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Ira Hooper, Eminent Structural Engineer, Dies at 93
Posted by Tasha Weiss on July 5, 2013 at 1:17 PM.

ira-hooper-photo-by-franco-vogt-photography.jpgIra Hooper, P.E., a former vice president of STV, and chief structural engineer, passed away last month at the age of 93. Photo: Franco Vogt Photography

 

Hooper joined STV’s oldest predecessor firm, Seelye Stevenson Value & Knecht, in 1946 and was hired by its founder, Elwyn E. Seelye. During the course of his remarkable 56-year career there, he became one of the country’s most widely respected structural engineers, inspiring his peers and a generation of young professionals who followed in his footsteps.

 

Dominick M. Servedio, P.E., executive chairman, knew Ira for decades. He said, “Ira was one of the leading structural engineers of his time and gained the respect and admiration of everyone throughout the industry, which is a remarkable achievement. He inspired people to become structural engineers. Young engineers came to the firm specifically because they wanted to work with him and learn from him.”

 

Widely published, Hooper lectured on an array of topics that included multi-story frames, plastic design, columns with bending, concrete specifications, fire protection, composite construction, aesthetics and rapid design methods for steel and concrete.

 

In 1985, Hooper received the Special Citation Award from AISC (a precursor to the organization’s Special Achievement Awards). Three years later the Metropolitan Section of the American Society of Civil Engineers named him Engineer of the Year.

 

Ted Galambos, Ph. D., P.E, emeritus professor of structural engineering at the University of Minnesota in Minneapolis, also known as the “Father of LRFD,” has credited Hooper as instrumental in the development of LRFD (load and resistance factor design).

 

Here are Galambos’ recollections of Hooper:

 

“My major interaction with Ira Hooper was during the 1970s, when he was a member of the Advisory Task Force of the AISC Project 163 ‘Load Factor Design of Steel Buildings.’ This was the research that developed the first draft of what eventually became the AISC Load and Resistance Factor Design Specification. Ravi Ravindra and myself were the young investigators at Washington University in St. Louis. The advisory task force was a most active contributor to the success of the LRFD project, and it consisted of a distinguished group that contributed significantly to the modern AISC Specification: Ivan Viest, Lynn Beedle, Alan Cornell, Ed Gaylord, John Gilligan, Bill Hansell, Ira Hooper,  Bill Milek, “Pinky” Pinkham, and George Winter. Ira Hooper was the last member of this group to die. You can imagine what a privilege it was for a couple of young academics to have the guidance of such a distinguished group, but it was also often frightening to have to stand up to the scrutiny of everything that we did. I must confess that I both enjoyed and dreaded our bi-annual meetings. I valued the guidance I received, and I know I grew intellectually from these encounters. Ira Hooper became a very dear friend and supporter. Among the group he was the most experienced designer who was daily involved in the nitty-gritty of steel structures. He was my conscience who kept my feet on the ground. Throughout the years he was always supportive, helpful and friendly. When he criticized, he was always courteous. I consider it a great honor to have had the opportunity to know Ira and to receive his support, and friendship.”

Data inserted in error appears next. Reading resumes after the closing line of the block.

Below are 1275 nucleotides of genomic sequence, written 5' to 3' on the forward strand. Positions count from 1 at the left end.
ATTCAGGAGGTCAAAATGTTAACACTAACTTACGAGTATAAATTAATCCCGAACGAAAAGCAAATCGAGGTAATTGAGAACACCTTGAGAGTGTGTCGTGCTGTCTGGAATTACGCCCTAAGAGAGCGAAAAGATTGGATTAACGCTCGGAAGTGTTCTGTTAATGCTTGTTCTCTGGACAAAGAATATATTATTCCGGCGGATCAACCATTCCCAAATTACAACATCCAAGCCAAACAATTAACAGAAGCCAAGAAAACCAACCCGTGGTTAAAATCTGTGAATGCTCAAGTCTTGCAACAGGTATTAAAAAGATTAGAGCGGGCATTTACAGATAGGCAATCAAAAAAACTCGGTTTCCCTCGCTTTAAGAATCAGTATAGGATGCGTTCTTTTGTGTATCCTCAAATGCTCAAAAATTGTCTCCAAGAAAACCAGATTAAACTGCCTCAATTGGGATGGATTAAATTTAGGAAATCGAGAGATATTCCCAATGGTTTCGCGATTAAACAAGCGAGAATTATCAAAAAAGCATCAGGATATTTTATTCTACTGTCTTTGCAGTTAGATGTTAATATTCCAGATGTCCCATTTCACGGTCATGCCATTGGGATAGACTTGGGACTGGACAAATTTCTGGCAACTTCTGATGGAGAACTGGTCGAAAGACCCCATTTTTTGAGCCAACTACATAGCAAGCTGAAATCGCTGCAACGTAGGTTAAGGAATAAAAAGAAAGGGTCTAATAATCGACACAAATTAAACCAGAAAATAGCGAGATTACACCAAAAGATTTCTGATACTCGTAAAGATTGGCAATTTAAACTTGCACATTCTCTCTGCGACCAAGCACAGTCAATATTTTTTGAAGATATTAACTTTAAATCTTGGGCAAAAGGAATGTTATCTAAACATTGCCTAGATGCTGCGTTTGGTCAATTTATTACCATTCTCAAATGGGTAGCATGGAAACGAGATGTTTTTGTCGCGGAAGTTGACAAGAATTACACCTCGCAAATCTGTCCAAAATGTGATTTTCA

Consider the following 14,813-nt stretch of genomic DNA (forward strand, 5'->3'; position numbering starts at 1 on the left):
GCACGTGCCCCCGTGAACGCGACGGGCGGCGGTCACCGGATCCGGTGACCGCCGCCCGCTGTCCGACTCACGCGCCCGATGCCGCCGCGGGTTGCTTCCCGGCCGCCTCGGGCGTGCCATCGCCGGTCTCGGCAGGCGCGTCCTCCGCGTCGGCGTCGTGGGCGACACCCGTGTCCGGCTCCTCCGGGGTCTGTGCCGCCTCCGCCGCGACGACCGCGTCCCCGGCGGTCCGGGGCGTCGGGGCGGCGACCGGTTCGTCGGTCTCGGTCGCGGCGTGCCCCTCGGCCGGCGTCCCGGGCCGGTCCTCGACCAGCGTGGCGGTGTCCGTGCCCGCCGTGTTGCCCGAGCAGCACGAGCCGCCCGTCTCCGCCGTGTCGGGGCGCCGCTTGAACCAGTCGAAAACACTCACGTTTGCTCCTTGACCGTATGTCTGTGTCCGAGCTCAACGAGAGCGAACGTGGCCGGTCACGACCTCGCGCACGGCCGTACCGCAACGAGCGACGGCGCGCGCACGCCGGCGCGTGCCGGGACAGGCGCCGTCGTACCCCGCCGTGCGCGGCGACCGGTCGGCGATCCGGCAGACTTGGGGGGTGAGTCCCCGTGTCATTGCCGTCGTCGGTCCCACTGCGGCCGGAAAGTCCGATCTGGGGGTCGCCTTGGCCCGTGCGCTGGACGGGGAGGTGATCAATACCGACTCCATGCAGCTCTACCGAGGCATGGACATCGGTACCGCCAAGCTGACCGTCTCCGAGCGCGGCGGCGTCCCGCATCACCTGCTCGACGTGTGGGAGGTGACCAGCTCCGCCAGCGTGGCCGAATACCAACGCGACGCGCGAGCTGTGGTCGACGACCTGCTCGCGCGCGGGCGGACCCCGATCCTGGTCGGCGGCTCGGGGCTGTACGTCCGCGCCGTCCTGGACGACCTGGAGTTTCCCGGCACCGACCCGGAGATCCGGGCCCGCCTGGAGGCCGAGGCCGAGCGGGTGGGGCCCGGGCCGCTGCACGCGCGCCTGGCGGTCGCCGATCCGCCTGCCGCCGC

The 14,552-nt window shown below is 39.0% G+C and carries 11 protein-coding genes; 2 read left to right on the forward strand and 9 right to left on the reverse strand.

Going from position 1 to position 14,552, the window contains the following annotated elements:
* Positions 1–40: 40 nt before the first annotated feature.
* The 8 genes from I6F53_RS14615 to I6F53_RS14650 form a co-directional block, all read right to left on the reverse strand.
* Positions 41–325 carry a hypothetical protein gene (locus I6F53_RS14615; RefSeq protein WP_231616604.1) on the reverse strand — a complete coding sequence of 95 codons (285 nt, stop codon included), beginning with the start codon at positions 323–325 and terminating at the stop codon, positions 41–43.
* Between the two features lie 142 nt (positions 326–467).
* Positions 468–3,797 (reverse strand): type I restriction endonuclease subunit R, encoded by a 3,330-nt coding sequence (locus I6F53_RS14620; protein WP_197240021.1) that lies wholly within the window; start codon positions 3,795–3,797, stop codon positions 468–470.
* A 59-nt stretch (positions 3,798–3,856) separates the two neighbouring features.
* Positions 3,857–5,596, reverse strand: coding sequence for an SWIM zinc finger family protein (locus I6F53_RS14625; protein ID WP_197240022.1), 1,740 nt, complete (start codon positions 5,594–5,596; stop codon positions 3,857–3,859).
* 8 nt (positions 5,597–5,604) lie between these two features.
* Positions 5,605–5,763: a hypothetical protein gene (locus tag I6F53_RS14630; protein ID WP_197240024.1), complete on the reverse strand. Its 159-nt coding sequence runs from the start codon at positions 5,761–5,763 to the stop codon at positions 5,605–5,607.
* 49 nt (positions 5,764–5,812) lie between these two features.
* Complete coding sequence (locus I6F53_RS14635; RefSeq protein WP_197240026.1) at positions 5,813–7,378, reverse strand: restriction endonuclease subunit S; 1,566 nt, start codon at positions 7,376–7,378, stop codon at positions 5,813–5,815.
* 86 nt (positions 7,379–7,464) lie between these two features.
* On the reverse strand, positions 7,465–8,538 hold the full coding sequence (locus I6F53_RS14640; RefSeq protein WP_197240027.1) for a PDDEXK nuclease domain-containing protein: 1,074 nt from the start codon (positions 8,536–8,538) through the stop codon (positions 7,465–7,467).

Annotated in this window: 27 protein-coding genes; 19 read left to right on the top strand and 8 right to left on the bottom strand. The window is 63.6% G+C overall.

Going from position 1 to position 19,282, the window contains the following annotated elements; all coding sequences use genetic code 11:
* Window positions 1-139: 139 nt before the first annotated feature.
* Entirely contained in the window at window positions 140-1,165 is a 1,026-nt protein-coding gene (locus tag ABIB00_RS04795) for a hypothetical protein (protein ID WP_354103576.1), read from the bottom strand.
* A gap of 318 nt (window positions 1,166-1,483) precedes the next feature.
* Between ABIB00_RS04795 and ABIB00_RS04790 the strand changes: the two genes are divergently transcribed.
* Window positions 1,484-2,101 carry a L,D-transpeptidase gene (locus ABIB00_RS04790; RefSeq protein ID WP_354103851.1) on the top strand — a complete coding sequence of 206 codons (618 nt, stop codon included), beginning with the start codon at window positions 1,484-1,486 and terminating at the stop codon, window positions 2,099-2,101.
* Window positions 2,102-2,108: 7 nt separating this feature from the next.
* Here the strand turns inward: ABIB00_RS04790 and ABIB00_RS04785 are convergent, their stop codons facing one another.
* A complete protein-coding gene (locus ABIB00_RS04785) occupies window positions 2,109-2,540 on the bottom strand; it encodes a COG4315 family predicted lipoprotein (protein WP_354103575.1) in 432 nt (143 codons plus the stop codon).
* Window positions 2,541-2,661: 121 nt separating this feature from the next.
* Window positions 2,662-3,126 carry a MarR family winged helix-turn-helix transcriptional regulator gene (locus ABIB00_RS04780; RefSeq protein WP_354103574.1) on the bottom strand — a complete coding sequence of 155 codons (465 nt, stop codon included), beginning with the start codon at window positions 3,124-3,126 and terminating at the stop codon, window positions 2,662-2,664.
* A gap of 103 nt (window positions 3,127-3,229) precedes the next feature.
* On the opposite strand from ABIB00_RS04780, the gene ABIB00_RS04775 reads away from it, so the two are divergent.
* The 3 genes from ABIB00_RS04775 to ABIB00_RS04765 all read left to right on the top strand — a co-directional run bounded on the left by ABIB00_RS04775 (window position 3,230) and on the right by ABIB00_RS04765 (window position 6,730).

Active in the industry, Hooper was a member of AISC as well as the American Society of Civil Engineers, American Concrete Institute, Precast/Prestressed Concrete Institute and the Society of American Military Engineers, among others.

 

Hooper officially retired from STV in 2005, but continued to be a presence in the office to mentor staff and consult on special projects.

 

He is survived by his wife of 66 years, Sally Lebofsky Hooper.


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